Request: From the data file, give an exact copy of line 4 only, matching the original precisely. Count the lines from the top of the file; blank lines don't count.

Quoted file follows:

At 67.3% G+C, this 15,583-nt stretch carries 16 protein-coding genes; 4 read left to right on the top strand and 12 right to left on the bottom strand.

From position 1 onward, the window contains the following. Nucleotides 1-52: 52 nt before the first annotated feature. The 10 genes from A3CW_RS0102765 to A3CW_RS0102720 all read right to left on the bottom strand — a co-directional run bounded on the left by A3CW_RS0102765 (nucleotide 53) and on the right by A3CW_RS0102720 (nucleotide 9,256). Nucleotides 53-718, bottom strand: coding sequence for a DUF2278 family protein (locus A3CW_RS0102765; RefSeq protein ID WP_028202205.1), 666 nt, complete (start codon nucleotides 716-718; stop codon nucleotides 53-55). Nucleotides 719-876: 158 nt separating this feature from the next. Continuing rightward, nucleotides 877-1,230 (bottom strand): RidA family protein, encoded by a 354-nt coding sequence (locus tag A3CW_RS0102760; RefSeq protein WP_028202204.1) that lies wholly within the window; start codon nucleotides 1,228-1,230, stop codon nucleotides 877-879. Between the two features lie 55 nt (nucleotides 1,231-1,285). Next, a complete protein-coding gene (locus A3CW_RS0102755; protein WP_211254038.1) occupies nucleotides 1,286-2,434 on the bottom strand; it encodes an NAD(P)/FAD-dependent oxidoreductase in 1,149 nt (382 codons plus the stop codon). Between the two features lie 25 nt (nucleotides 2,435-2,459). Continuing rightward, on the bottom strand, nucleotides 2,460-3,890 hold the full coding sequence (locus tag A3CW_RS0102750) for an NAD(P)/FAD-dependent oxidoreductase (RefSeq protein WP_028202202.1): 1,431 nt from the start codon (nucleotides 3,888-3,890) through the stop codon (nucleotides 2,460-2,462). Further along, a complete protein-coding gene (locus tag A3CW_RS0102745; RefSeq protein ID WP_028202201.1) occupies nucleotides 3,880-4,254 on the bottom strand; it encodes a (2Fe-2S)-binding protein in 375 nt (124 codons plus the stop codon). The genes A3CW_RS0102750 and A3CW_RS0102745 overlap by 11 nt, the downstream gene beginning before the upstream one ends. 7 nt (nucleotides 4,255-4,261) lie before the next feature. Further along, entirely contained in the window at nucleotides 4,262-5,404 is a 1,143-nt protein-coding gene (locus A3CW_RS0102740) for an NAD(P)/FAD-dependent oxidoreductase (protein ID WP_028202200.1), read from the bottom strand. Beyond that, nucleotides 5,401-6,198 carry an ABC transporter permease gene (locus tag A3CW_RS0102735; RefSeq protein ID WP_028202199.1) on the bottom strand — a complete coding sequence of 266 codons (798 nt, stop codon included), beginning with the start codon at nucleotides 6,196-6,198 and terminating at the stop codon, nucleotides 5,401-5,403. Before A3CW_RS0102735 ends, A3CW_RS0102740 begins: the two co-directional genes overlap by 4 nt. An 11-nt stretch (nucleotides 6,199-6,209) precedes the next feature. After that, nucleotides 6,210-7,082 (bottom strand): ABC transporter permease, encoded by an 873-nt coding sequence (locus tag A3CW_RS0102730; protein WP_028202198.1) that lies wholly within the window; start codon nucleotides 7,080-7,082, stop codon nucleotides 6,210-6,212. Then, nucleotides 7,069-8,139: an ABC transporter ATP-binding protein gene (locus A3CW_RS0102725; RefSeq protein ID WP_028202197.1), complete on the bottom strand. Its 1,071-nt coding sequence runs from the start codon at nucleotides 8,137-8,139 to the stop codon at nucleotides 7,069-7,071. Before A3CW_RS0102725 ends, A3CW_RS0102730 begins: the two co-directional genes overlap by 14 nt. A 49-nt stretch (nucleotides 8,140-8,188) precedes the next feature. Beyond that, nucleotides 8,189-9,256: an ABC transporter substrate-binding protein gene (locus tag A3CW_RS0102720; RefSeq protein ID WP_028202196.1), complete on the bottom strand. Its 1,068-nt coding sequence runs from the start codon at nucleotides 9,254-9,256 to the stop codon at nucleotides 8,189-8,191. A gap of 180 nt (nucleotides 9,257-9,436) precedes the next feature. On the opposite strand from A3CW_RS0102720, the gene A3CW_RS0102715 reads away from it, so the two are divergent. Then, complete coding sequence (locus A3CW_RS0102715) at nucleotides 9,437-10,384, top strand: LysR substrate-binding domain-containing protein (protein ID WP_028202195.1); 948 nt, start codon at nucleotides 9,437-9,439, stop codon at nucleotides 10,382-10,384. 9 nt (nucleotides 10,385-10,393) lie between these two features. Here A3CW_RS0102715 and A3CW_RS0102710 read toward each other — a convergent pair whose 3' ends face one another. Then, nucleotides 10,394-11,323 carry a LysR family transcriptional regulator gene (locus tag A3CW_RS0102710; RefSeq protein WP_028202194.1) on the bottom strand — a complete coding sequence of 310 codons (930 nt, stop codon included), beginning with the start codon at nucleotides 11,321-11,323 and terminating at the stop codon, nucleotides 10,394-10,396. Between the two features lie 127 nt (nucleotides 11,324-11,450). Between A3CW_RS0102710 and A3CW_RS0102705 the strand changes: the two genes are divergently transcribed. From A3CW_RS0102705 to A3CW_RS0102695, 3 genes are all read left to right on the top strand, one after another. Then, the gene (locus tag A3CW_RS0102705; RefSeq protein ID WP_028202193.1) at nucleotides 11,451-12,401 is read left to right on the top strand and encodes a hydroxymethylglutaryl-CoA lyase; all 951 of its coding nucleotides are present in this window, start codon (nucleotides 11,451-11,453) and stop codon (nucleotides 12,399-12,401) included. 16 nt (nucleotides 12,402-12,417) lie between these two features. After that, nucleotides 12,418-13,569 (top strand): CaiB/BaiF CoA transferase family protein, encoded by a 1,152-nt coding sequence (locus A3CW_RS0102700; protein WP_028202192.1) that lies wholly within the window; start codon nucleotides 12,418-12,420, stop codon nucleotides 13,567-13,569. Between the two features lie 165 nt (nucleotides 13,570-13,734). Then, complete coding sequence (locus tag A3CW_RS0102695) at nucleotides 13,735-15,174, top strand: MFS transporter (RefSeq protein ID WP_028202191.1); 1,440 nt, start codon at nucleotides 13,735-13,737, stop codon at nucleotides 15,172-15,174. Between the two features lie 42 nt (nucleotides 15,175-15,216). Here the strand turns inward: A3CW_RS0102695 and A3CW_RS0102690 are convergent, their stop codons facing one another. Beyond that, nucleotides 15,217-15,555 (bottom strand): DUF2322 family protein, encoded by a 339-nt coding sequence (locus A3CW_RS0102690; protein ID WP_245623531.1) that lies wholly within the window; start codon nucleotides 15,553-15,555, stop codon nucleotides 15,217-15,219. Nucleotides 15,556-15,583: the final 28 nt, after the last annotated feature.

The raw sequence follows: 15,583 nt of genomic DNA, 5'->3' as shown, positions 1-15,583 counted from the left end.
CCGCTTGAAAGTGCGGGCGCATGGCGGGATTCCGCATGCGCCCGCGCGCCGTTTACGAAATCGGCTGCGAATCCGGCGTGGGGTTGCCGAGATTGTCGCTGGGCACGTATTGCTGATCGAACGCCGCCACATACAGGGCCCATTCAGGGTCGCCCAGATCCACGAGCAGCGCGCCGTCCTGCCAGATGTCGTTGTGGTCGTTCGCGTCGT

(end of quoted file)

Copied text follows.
CCGCTTGAAAGTGCGGGCGCATGGCGGGATTCCGCATGCGCCCGCGCGCCGTTTACGAAATCGGCTGCGAATCCGGCGTGGGGTTGCCGAGATTGTCGCTGGGCACGTATTGCTGATCGAACGCCGCCACATACAGGGCCCATTCAGGGTCGCCCAGATCCACGAGCAGCGCGCCGTCCTGCCAGATGTCGTTGTGGTCGTTCGCGTCGT